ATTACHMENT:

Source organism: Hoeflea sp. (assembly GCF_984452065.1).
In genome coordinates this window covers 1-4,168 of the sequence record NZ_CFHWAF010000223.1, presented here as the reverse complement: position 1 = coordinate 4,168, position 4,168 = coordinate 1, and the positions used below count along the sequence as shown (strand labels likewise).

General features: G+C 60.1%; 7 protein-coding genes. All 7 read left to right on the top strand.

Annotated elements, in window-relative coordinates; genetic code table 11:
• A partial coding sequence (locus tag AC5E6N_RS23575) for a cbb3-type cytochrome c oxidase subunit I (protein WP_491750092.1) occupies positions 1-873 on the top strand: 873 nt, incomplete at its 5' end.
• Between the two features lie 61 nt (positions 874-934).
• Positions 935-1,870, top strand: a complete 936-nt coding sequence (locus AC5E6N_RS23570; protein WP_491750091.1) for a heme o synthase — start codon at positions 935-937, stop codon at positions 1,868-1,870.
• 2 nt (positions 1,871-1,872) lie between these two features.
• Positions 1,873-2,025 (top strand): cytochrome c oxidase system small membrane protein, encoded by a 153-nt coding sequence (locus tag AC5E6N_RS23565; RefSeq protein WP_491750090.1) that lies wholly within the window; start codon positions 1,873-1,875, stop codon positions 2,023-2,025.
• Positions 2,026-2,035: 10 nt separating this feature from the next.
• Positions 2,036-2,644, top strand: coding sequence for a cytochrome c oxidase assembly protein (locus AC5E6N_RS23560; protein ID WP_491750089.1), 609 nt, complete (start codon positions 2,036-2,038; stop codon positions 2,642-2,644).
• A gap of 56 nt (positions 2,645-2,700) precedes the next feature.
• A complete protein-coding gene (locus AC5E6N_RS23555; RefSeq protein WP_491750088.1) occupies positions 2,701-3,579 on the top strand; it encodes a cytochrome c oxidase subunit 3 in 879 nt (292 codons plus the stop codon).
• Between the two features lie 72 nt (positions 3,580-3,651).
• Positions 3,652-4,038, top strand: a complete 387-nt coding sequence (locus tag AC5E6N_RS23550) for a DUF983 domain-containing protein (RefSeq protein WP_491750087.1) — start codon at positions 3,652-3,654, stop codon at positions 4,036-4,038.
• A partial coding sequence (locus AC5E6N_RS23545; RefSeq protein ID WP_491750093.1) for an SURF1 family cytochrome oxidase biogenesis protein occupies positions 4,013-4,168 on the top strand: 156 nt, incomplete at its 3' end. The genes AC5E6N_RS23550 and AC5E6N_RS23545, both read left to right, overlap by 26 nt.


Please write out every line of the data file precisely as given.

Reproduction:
Source organism: Hoeflea sp. (assembly GCF_984452065.1).
In genome coordinates this window covers 1-4,168 of the sequence record NZ_CFHWAF010000223.1, presented here as the reverse complement: position 1 = coordinate 4,168, position 4,168 = coordinate 1, and the positions used below count along the sequence as shown (strand labels likewise).

General features: G+C 60.1%; 7 protein-coding genes. All 7 read left to right on the top strand.

Annotated elements, in window-relative coordinates; genetic code table 11:
• A partial coding sequence (locus tag AC5E6N_RS23575) for a cbb3-type cytochrome c oxidase subunit I (protein WP_491750092.1) occupies positions 1-873 on the top strand: 873 nt, incomplete at its 5' end.
• Between the two features lie 61 nt (positions 874-934).
• Positions 935-1,870, top strand: a complete 936-nt coding sequence (locus AC5E6N_RS23570; protein WP_491750091.1) for a heme o synthase — start codon at positions 935-937, stop codon at positions 1,868-1,870.
• 2 nt (positions 1,871-1,872) lie between these two features.
• Positions 1,873-2,025 (top strand): cytochrome c oxidase system small membrane protein, encoded by a 153-nt coding sequence (locus tag AC5E6N_RS23565; RefSeq protein WP_491750090.1) that lies wholly within the window; start codon positions 1,873-1,875, stop codon positions 2,023-2,025.
• Positions 2,026-2,035: 10 nt separating this feature from the next.
• Positions 2,036-2,644, top strand: coding sequence for a cytochrome c oxidase assembly protein (locus AC5E6N_RS23560; protein ID WP_491750089.1), 609 nt, complete (start codon positions 2,036-2,038; stop codon positions 2,642-2,644).
• A gap of 56 nt (positions 2,645-2,700) precedes the next feature.
• A complete protein-coding gene (locus AC5E6N_RS23555; RefSeq protein WP_491750088.1) occupies positions 2,701-3,579 on the top strand; it encodes a cytochrome c oxidase subunit 3 in 879 nt (292 codons plus the stop codon).
• Between the two features lie 72 nt (positions 3,580-3,651).
• Positions 3,652-4,038, top strand: a complete 387-nt coding sequence (locus tag AC5E6N_RS23550) for a DUF983 domain-containing protein (RefSeq protein WP_491750087.1) — start codon at positions 3,652-3,654, stop codon at positions 4,036-4,038.
• A partial coding sequence (locus AC5E6N_RS23545; RefSeq protein ID WP_491750093.1) for an SURF1 family cytochrome oxidase biogenesis protein occupies positions 4,013-4,168 on the top strand: 156 nt, incomplete at its 3' end. The genes AC5E6N_RS23550 and AC5E6N_RS23545, both read left to right, overlap by 26 nt.